The Novartis plant is not the first example of BARDA's efforts paying off. During the 2009-10 flu season, when the H1N1 swine flu struck suddenly and without warning in the U.S., a new vaccine was created, packaged and distributed in a record time of six months, making it available during the second surge of that flu threat. Fortunately, the second surge was milder than the first and the vaccine was not as crucially needed as it could have been. But the experience demonstrated that in an emergency, flu vaccine can now be developed and produced in time to meet an unforeseen threat.
The work to improve response to influenza continues in several government agencies. The National Institute of Allergy and Infectious Diseases (NIAID), which is a part of the National Institutes of Health, under the Department of Health and Human Services, has been leading an effort to develop new and better flu vaccines for more than eight years.
In 2005, when GlaxoSmithKline wanted to produce a vaccine not yet approved for manufacture in the U.S., NIAID staff worked with the company to gain accelerated approval for Fluarix, the branded vaccine that is used widely in the U.S. today. In 2014, an additional component will be added to Fluarix vaccine, giving people immunity to four, rather than three flu subtypes.
The ultimate goal for vaccine research and development is a universal one-shot-for-life vaccine that protects most people against a wide range of flu variants. Previous funding from BARDA and NIAID may have brought that goal within reach. Five vaccine candidates that confer broad immunity against flu have advanced to the first phase of human trials. These candidates were developed by a group within NIAID that is working with the pharmaceutical manufacturer, MedImmune, under a Cooperative Research and Development Agreement.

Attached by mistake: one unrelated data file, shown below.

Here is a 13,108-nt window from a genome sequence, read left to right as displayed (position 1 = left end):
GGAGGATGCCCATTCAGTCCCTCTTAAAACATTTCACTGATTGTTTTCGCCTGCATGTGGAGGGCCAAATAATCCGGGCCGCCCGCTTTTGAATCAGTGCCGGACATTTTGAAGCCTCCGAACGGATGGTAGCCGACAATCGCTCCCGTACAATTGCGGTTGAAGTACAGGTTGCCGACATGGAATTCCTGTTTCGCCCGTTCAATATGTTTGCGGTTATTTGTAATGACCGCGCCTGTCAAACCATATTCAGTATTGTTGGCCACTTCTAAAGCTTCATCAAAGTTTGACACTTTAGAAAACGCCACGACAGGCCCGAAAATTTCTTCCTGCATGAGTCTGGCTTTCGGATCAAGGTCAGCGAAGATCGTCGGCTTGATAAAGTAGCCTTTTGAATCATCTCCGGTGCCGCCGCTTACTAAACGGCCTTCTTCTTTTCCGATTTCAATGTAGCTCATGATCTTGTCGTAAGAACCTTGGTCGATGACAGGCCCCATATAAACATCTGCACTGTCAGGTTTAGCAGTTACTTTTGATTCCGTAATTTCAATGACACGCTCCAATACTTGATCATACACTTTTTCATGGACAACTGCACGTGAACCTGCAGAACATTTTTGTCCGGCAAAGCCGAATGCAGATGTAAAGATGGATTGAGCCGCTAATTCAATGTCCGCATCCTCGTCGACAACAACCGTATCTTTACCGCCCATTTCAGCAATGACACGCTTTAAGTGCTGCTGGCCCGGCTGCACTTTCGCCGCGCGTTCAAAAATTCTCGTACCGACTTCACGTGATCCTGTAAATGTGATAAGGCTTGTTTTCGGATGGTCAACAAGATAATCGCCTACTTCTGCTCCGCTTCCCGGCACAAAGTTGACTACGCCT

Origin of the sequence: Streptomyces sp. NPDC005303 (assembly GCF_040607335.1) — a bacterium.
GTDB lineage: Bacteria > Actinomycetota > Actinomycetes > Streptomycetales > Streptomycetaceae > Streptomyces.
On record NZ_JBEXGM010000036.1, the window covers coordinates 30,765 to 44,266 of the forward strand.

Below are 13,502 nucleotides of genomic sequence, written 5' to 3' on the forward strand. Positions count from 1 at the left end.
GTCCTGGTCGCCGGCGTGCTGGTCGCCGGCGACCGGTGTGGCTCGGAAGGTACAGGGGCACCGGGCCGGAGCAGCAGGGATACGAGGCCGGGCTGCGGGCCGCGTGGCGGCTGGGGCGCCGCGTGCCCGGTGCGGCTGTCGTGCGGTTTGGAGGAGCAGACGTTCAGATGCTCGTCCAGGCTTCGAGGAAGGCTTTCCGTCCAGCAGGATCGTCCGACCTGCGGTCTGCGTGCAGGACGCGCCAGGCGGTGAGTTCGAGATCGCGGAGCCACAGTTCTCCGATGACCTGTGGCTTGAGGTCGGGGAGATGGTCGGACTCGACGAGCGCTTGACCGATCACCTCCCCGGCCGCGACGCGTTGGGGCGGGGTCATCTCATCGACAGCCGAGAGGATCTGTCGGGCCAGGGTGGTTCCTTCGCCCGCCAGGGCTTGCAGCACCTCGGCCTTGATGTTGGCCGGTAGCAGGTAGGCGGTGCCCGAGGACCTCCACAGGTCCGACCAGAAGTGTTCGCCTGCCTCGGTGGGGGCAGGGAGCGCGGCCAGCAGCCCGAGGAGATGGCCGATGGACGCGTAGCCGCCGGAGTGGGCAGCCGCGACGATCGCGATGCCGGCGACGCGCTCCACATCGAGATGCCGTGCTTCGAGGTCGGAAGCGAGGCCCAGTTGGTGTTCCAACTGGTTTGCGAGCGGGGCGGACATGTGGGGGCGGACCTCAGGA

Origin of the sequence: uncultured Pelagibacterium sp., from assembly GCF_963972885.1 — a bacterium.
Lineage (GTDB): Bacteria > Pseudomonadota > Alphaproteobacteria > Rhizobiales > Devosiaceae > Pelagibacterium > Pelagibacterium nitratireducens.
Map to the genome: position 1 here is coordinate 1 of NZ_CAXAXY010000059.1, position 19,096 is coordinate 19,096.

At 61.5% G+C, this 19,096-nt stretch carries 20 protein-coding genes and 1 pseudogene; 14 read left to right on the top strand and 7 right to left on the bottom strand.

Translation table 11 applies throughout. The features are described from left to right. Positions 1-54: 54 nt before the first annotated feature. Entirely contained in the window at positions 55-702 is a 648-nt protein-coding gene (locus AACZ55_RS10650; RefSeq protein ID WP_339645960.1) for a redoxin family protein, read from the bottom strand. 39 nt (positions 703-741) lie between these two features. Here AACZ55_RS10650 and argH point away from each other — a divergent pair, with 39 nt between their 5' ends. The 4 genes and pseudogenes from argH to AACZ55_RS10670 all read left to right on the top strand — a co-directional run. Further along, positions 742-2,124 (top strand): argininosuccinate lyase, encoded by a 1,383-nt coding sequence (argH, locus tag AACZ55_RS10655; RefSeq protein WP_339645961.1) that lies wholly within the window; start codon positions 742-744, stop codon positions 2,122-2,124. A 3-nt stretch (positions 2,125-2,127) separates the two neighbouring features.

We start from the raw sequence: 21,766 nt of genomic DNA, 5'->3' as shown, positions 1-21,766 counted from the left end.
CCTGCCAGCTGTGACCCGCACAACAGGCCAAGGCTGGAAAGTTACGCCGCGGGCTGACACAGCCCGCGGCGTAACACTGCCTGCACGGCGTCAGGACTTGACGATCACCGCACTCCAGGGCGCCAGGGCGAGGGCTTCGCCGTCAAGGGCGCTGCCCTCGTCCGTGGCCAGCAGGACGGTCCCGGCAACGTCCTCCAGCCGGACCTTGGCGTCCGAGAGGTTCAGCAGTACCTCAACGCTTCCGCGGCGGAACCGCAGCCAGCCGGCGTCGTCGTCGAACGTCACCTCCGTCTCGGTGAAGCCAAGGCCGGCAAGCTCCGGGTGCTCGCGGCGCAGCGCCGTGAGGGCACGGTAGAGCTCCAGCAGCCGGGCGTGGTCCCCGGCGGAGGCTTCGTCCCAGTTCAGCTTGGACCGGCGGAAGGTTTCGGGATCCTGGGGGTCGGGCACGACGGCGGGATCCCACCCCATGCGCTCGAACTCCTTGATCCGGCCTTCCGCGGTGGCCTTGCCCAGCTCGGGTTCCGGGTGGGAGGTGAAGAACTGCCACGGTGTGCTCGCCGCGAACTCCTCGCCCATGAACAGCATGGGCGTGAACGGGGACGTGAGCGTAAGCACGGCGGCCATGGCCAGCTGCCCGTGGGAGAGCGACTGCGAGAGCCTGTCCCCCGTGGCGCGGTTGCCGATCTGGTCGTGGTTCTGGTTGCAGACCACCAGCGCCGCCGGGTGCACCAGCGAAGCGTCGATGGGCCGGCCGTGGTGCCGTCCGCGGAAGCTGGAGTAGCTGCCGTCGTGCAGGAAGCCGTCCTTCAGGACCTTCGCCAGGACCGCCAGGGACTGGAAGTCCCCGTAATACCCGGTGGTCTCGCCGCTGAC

Efforts such as these will help hold down health care costs. Seasonal flu imposes an $87.1 billion annual economic burden on the U.S., as estimated in a study by researchers at the CDC. Though the results of government-business cooperative efforts may not be reported on the nightly news, we, as a nation, already reap the rewards of such investments that improve the quality of health care while reducing the economic impact of yearly flu.
But seasonal flu, as tragic and expensive as it can be, is only part of the challenge facing public health agencies. The steps that agencies like BARDA and other divisions within HHS take also protect us from the threat of a novel flu strain that could strike suddenly with devastating impact. The worst-case scenario is a 1918-like flu. In that year there were 500,000 flu-related deaths in the U.S. and as many as 50 million people died worldwide. The potential for a repeat of a flu epidemic of such deadly proportions is the nightmare of many health care professionals. But antiviral development isn't their only concern.
Even among the healthiest people, a common side-effect of an influenza infection is a secondary or opportunistic bacterial infection that develops when the body's resistance is lowered from fighting the flu. These infections can be equally or more life-threatening than the original virus.
Since the late 1940s, antibiotics have been used to battle bacterial infections, but because of the overuse of antibiotics and natural evolutionary processes, the bugs are developing immunity to the antibiotics at an alarmingly rapid rate.